ISLAMABAD, Sep 9 (APP): The inability of financial institutions to provide $1.6 trillion in support to buyers and sellers of goods across countries resulted in forgone growth and job creation in 2015, according to an Asian Development Bank (ADB).
Developing Asia’s share of the global trade finance gap was $692 billion, said ADB in new study, “2016 Trade Finance Gaps, Growth, and Jobs Survey”.
The study quantifies market gaps for trade finance and explores their impact on growth and jobs through a survey of over 337 banks in 114 countries and 791 firms in 96 countries. The annual survey is now in its fourth year.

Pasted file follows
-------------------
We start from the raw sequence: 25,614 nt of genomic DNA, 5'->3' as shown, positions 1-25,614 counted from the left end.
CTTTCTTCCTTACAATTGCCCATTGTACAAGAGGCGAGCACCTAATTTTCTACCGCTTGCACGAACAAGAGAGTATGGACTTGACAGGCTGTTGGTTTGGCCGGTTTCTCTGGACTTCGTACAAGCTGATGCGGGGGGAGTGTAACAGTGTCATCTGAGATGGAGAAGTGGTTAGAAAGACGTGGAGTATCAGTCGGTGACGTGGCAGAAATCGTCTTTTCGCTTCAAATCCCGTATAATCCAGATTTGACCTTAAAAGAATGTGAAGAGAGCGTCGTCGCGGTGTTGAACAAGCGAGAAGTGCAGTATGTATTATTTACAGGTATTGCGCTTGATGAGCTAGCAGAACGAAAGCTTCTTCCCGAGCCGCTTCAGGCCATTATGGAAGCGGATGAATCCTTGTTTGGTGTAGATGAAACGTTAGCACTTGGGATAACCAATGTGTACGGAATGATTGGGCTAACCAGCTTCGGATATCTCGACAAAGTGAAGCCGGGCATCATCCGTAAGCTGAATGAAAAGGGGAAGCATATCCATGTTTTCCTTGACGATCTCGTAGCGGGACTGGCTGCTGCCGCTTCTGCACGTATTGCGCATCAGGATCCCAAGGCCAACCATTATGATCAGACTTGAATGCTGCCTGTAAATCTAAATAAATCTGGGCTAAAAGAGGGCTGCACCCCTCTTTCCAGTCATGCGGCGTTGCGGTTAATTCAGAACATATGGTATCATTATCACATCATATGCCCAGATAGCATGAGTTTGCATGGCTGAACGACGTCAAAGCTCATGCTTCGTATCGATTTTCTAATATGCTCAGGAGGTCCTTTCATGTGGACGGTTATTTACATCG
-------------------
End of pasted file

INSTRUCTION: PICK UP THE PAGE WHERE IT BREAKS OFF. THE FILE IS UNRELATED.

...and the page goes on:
According to the brief, trade finance gaps persist in part due to the cost and complexity of compliance with banking regulations, with 90% of surveyed banks citing anti-money laundering and know-your-client requirements as impediments to their ability to expand trade finance, especially for small businesses.
The report notes small- and medium-sized enterprises (SMEs) face the greatest obstacles in accessing affordable trade financing.
Globally, 57% of trade finance requests by SMEs are rejected, against just 10% for multinational companies. High rejection rates lead many firms to turn to inefficient informal financing.